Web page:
Southwest Philly May Day Attendees Call for Revival of Labor Politics
A pro-labor Americana band played on while Jim Moran, former director of the Philadelphia Area Project on Occupational Safety and Health, talked May Day.
“I found out about May Day and its history back in the early 70s while in labor school for the auto workers in Black Lake, Michigan,” said Moran. “I was in the auto workers [union] and I was sent out there to get some training, leadership stuff. I ran across this information [about May Day]—and it pissed me off. I was about 35 and I’m thinking, how come I’m 35 and I’m just hearing about this? I always swore that if I could ever do anything about it, I would.”
Moran was the unofficial “ring leader,” as many at Elmwood Park on Wednesday called him, in the effort to establish Philadelphia’s May Day Celebration. He organized the rally in Southwest Philly for the sixth year in a row, despite criticism, he said, that the rally should take place in Center City.
May Day, begun in 1886, is an internationally-recognized holiday to celebrate Labor struggles around the world. It’s celebrated in more than 80 countries, but was mostly forgotten during the Cold War period in the United States because of communism and such.
The rally took place from 3pm-6pm and featured speakers and musical performances designed to unite advocates from across a spectrum of local labor causes (such as the city unions’ current struggle for contracts and the debacle over Philly school closings) and to remember the importance of Labor in the United States—and what it’s done for us.
“May Day came about in the 1880s when a carpenter, a socialist carpenter from New York City, proposed two things,” Charlie McCollester, former director of the Center for the Study of Labor Relations at Indiana University of Pennsylvania, told the swelling crowd early in the afternoon. “[He] proposed there should be a holiday, a national holiday, for working people called Labor Day on the first Monday of September. He did that in 1884. The second thing he proposed was … eight hours for work, eight hours for rest, eight hours for what we will. That was the greatest victory of the labor movement, the eight-hour day. It’s being threatened and taken away from many of us.”
McCollester was joined by members from local unions—AFSCME, SEIU, TWU and others—who spoke of the hardships they’re facing both in the city and greater United States, and there was plenty of Mayor Nutter bashing to go around.
In addition to the unions on hand were the Socialist Workers Party, the Green party of Philadelphia, community organizing group Fight for Philly, the Eastern Service Workers Association, members of the Chicago teachers’ union, the Restaurant Opportunities Center, the Philadelphia Unemployment Project, Philadelphia poet laureate Sonia Sanchez and several musical performers (most notably, perhaps, Pittsburgh-based Mike Stout and the Human Union Band who noted at one point: “One thing that’ll make you rock is solidarity.”) Similar gatherings took place around the rest of the country, too; some of which were an obvious spawn of the Occupy Movement. Though in some places, protests didn’t go as quite as peacefully as here. This morning it was reported that Seattle police arrested 18 people in the northwestern city after peaceful rallies turned violent overnight.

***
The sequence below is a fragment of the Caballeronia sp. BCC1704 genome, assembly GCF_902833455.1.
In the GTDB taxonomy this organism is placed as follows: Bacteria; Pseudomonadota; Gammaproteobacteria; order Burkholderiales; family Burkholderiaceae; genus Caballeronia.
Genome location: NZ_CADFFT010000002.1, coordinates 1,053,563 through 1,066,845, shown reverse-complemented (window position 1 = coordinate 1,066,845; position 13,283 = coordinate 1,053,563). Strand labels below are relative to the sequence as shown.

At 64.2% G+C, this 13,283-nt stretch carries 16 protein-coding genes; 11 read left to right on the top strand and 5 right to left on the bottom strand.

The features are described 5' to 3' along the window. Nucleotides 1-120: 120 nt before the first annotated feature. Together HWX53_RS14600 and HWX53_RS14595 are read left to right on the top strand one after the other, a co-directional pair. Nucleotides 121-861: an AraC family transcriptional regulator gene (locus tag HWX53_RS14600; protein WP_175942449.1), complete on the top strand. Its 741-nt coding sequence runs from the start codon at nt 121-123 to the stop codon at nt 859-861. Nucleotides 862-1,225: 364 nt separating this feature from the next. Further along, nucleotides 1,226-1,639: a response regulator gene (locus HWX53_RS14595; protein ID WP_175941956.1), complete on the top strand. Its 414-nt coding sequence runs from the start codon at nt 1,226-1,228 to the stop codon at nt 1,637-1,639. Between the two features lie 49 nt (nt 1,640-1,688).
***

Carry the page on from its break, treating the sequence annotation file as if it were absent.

“We’re going to have to organize, and fight—and I think it’s going to be in the streets,” said Chris Hoeppner, a mechanic who builds SEPTA rail cars in South Philly. “We need a massive government-funded public works program to put millions of workers back to work. We can rebuild the bridges, the roads, the crumbling infrastructure. We can do that.”
Hoeppner, whose at-length interview with PW will be published later, was one of several little-known candidates on hand to promote their campaigns for various offices. He said he plans to run for City Controller on the Socialist Workers Party ticket in November and his candidacy will be about organizing a socialist revolution on the streets of Philadelphia, come November.
Others, like many potential politicians running for traffic court, handed out fliers promoting themselves, and most were running for office as Democrats.
For his own part, Moran told Philadelphia Weekly he was ready for a new party to step out.
“The same is true in every state and every city, we’re flung in 50 different directions,” he said. “There needs to be a singular [labor] issue if possible. Something like national healthcare, for example. It has to be a common denominator for all working people. It’s not just about who pays union dues—it never was. The union is this spur and this spark-plug. Nothing moves forward without coalition building. We need to align ourselves with the community, community organizations, the churches, everybody. That’s the only way we’re going to win anything.”
Moran, who often rallied alongside the Green Party ticket this fall, said he believes there needs not just to be a new labor movement—but a revitalization of the Labor Party.
“Our legislative track record isn’t really that strong, although we’ve beaten off some horrible attacks,” he continued. “We should withhold money from our usual candidates and put that money into grassroots campaigns—for real. And guess what? It would be a lot easier to organize people in the unions after that.”
Reviving the Labor Party, he said, would take withholding donations to major parties—if only for a short period of time—to show them what that might mean for their finances and fundraising efforts.
“Democrats and Republicans are controlled by the same masters, so they need a lesson … The power of labor is not how much money you can give politicians but how much money you can withhold from politicians. That’s really where to start. Put a one-year moratorium on donations to candidates. Watch what happens.”
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